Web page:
Wan notes that Guangzhou recently offered a $160 bonus for families that scatter ashes at sea. This figure is dwarfed by reports from other cities however — $320 in Shanghai, $800 in Shaoxing and $1,290 in Wenzhou. Families get a government-funded boat journey too.
The problem is simple — graves are expensive.
Chinese cities already require cremation by law, but even small graveyard spots for ashes are so scarce that a top spot in a Beijing cemetery can reach at least $16,000, Wan writes. That's an astronomical sum — even in the relatively wealthy Beijing it's almost double the average annual wage of $8760 in 2011.
China's growing land value is a big issue, as property developers buy up plots for new buildings. Data released last month shows that on a month-over-month basis home prices were up in 53 of 70 cities in January.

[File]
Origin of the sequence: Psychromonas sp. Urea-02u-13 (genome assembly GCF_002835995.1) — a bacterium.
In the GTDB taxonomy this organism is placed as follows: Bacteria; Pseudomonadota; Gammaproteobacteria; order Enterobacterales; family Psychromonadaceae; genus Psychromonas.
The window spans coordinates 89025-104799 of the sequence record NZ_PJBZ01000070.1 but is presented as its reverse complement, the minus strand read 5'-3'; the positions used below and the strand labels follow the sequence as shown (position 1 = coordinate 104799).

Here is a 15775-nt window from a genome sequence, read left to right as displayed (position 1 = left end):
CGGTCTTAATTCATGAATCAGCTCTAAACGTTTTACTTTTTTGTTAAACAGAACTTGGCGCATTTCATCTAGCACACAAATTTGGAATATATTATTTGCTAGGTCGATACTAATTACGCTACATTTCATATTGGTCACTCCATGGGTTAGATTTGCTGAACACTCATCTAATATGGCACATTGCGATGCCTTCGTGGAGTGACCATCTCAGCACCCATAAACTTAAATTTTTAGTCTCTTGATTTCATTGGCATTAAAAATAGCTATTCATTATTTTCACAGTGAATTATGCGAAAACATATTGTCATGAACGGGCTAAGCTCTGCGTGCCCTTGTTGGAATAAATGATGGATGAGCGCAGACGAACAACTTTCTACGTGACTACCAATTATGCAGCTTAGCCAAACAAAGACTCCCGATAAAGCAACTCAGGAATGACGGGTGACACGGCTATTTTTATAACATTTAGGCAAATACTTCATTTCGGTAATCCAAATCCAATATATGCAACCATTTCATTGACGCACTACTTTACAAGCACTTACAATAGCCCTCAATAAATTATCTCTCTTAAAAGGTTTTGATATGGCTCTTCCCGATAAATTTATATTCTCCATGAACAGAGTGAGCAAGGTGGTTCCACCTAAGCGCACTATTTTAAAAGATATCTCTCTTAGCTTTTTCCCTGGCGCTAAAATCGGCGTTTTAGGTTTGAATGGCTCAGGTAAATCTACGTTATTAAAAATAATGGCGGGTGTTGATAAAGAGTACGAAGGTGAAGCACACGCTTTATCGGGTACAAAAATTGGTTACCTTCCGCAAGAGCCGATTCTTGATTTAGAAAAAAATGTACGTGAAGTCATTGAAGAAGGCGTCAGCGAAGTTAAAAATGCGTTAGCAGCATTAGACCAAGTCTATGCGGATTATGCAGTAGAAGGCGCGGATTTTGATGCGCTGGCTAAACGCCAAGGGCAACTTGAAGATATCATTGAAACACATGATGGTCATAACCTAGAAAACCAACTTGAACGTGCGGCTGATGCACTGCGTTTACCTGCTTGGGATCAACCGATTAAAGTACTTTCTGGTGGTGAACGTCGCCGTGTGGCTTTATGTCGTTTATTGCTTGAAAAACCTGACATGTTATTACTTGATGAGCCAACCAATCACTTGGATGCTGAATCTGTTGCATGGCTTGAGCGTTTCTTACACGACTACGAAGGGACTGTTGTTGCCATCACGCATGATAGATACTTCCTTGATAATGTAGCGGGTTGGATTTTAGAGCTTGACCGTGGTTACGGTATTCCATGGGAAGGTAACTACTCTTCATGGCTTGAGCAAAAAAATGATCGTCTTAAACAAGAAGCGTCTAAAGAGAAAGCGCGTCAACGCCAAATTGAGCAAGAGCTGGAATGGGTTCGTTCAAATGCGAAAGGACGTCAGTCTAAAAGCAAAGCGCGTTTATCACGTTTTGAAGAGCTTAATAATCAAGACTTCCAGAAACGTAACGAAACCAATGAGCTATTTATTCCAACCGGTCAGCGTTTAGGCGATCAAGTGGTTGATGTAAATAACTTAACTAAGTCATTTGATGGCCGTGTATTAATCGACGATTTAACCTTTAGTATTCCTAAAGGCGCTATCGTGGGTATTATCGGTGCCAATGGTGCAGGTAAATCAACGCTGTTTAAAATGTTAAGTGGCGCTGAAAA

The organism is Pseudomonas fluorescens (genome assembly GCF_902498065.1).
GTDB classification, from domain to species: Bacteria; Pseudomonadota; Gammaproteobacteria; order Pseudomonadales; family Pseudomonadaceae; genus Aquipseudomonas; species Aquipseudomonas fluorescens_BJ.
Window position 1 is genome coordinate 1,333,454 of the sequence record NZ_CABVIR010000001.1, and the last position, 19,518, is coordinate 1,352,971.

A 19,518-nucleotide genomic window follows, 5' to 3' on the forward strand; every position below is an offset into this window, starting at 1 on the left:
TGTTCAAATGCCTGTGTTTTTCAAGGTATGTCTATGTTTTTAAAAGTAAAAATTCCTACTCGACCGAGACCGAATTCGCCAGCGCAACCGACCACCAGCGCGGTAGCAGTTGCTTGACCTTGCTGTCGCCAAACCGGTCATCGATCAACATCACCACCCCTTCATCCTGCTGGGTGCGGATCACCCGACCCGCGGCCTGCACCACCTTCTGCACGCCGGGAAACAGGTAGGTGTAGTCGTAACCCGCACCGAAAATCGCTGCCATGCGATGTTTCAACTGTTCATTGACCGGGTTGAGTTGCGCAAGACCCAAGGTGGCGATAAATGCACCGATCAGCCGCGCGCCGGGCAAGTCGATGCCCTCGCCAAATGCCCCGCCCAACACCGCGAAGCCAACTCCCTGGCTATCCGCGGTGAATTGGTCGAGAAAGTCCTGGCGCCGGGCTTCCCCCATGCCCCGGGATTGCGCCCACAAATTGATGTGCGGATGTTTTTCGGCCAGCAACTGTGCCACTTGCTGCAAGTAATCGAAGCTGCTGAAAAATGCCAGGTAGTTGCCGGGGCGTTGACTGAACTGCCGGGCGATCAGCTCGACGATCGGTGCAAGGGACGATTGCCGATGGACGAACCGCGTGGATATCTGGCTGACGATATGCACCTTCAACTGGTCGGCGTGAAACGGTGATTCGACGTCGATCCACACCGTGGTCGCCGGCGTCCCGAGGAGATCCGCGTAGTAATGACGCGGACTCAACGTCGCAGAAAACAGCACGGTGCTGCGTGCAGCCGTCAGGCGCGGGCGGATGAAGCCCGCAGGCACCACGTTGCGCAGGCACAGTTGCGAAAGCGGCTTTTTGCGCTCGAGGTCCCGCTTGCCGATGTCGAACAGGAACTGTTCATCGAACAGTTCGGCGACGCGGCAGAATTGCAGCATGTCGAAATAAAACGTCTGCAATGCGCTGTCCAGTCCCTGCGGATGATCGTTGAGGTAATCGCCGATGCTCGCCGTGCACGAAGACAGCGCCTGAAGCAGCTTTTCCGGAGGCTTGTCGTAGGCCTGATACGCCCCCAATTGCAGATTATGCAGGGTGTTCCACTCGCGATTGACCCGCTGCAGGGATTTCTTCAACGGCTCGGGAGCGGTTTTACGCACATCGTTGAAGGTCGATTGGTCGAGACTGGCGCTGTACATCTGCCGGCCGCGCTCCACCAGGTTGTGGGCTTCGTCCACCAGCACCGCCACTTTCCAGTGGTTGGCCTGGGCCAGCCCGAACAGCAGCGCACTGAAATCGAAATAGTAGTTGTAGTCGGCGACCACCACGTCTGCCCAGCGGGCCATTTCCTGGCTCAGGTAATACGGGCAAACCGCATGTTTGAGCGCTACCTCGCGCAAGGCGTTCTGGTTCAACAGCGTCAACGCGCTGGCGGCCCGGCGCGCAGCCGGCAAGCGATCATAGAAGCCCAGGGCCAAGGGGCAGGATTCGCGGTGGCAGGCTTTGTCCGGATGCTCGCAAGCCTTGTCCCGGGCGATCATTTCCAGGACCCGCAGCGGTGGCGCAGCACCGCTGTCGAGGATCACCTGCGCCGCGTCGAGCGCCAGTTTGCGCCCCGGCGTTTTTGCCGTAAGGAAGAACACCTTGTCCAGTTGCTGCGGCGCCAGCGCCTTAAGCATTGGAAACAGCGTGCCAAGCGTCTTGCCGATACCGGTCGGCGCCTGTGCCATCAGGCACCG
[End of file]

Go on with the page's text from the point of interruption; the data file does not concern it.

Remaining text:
Last year one startling land deal in saw one plot in Shanghai's Hongkou District sell for for 5.68 billion yuan ($908.8 million) — around $37.32 per square meter, and 21 percent higher than the starting price.
Developers aren't above buying graveyards and moving the graves either, as one memorable "nail grave" case in Shanxi Province reminded us last year. In this case, the families who owned the grave were given 800 yuan ($128) to have their grave relocated by developers who wanted to build a luxury apartment building.
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